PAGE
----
GLIMPSES: Remembering the Civil War — lessons and legacies

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Author’s note: The following three premises are essential to this column.
1) None of us sees the past or present with absolute clarity; 2) Each of us has the capacity for glimpses of informed insight that draw from and reflect our personal values; and 3) Cordial, forthright exchange of those insights enhances our mutual well being.

At the end of 2014, editor Terri Likens and I discussed restarting my  “occasional” column in the Roane County News.

Given the controversial nature of my previous musings, I hinted that perhaps the 150th anniversary of the end of the Civil War offered an excellent, perhaps less contentious, opportunity to combine my perspectives as historian and aspiring journalist.

Sporadic angry sparring in the Knoxville News Sentinel over the appearance of a Confederate flag in a recent Veterans Day parade revealed my naïveté, but Terri agreed.

Thus, over the next several months I will compose a series of reflections on that seminal event in our history.

This particular article will offer insight into influences that shape my approach to history and hence my understanding of the Civil War.

I  must begin with several disclaimers.  First, readers whose primary interest is battles, bayonets and bugles should know that those familiar topics will not be prominent in my reflections. More detailed and enthusiastic treatment of those subjects are readily available elsewhere.

Instead, I will reflect on what I believe are concerns that have particular relevance for us today: The war’s causes, how wartime upheavals transformed local and national institutions, and the war’s immediate and lasting effects as Tennessee and the rest of the South grappled with the tragic realties of Reconstruction.

Secondly I must confess that this  emphasis on a “usable past” leaves me more than a little conflicted. My formal training as a historian taught me that preoccupation with the present invariably distorts understandings of the past. On the other hand, I appreciate the genial but blunt adolescents who for the past 30 years have reminded me daily that conveying a message irrelevant to their lives is both foolish and futile.

Some opportunistic observers, to be sure, find the past useful. But  many letters to the editor of this or any other newspaper and a few random minutes of listening to the radio reveal an important reality.

What occasionally passes for history is often a selective, self-serving gathering of “facts” intended to “score points” in debates of dubious importance.

Even more dismaying for the historian are distortions of the past in fiction and various forms of the media. But it is understandable that casual observers find Hollywood’s entertaining, often inaccurate, depictions of the past preferable to more informed, but inaccessible, scholarly accounts by the likes of yours truly.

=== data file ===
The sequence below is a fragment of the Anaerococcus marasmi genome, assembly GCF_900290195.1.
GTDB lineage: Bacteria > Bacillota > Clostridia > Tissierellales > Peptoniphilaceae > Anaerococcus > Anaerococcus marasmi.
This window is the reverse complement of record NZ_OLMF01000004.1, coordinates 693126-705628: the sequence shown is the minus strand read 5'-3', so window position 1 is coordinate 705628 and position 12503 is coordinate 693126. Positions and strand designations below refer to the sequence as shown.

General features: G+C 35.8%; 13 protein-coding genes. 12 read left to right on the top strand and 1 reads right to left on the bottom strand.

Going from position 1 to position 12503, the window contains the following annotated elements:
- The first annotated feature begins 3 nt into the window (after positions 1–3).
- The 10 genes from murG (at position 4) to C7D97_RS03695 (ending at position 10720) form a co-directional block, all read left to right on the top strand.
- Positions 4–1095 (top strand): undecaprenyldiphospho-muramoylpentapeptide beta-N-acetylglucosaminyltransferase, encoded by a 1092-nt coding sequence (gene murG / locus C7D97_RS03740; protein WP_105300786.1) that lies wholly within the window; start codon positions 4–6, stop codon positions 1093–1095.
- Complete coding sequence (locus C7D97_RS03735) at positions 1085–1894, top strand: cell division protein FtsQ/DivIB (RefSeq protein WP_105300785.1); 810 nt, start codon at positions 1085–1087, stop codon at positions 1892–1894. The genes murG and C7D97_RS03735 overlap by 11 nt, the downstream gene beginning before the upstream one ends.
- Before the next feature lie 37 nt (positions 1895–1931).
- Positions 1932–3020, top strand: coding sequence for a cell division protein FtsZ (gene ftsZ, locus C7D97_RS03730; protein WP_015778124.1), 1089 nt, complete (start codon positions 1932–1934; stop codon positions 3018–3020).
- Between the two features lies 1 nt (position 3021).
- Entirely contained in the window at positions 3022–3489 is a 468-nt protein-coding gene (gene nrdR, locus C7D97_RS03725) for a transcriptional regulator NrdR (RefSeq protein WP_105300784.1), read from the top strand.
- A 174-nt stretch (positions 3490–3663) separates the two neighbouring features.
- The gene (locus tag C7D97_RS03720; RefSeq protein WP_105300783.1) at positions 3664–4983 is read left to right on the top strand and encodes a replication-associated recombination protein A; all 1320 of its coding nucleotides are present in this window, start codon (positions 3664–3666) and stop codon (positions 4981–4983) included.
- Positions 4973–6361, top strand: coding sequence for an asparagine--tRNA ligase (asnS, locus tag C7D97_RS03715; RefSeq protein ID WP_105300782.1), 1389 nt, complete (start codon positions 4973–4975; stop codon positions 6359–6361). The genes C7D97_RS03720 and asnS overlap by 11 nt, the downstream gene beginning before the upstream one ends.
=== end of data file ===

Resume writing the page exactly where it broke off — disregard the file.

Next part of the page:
I am not suggesting that I, in either the classroom or this column, should (or even can) compete with either talk radio or Hollywood.

But I do believe there is a place (and need) for one to convey history’s complexities to conscientious non-scholars.

Finally the tug-of-war in my mind is evident in my skepticism about the common assumption that “those who fail to learn the lessons of history are doomed to repeat them.”  

One need not be a trained historian to see that many tragic events are rooted in misguided attempts to learn from the past.

This insight explains my preference for Mark Twain’s cryptic observation that “history does not repeat itself — but it rhymes.”

Many respectable commentators have suggested that the Civil War era’s most important “rhyme” is  today’s frightening level of polarization.

I agree. Even as we acknowledge notable differences in the two eras, cautious reflections on our nation’s earlier era of discord may help us grapple with our own.

Returning to the topic at hand, I will close with several numbers that might stir interest in future columns.  

First, 600,000 — the total of Union and Confederate deaths between 1861-65.  

Should a comparable number of Americans die in conflict today, the total would exceed 6 million. If one adds the estimated 400,000 men from both sides who were wounded, the 1 million total represented one of every 16 American males counted in the 1860 census.

Next, consider 4 million — the number of African Americans who officially gained citizenship when the 14th Amendment was ratified.

But expectations proved elusive.

Indeed, serious progress toward equality for blacks only began 70 years later when another war forged similarly unforeseen consequences.

Despite much progress since, honest consideration of why equality for African Americans remains elusive might be one antidote for our current polarization.

Whatever one considers to be the cause(s) of our Civil War, the costs represented by these numbers were exorbitant and tragic.  

In the light of persistent regional hostilities and delayed dreams, it is not disrespectful to wonder if the war’s results were equal to that cost.

Finally, in pondering that question, consider 150: the number of years that have passed since Generals Lee and Grant met at Appomattox.

While a century and a half may seem like eternity to some, in the long human story it is a mere blip.

This very proximity is one reason we Americans are so intrigued with the legacies of the Civil War.

Paradoxically that very closeness blurs our vision as we attempt to discern the “rhymes” that echo from those legacies.

Mark Banker is a Kingston resident, author, teacher and historian.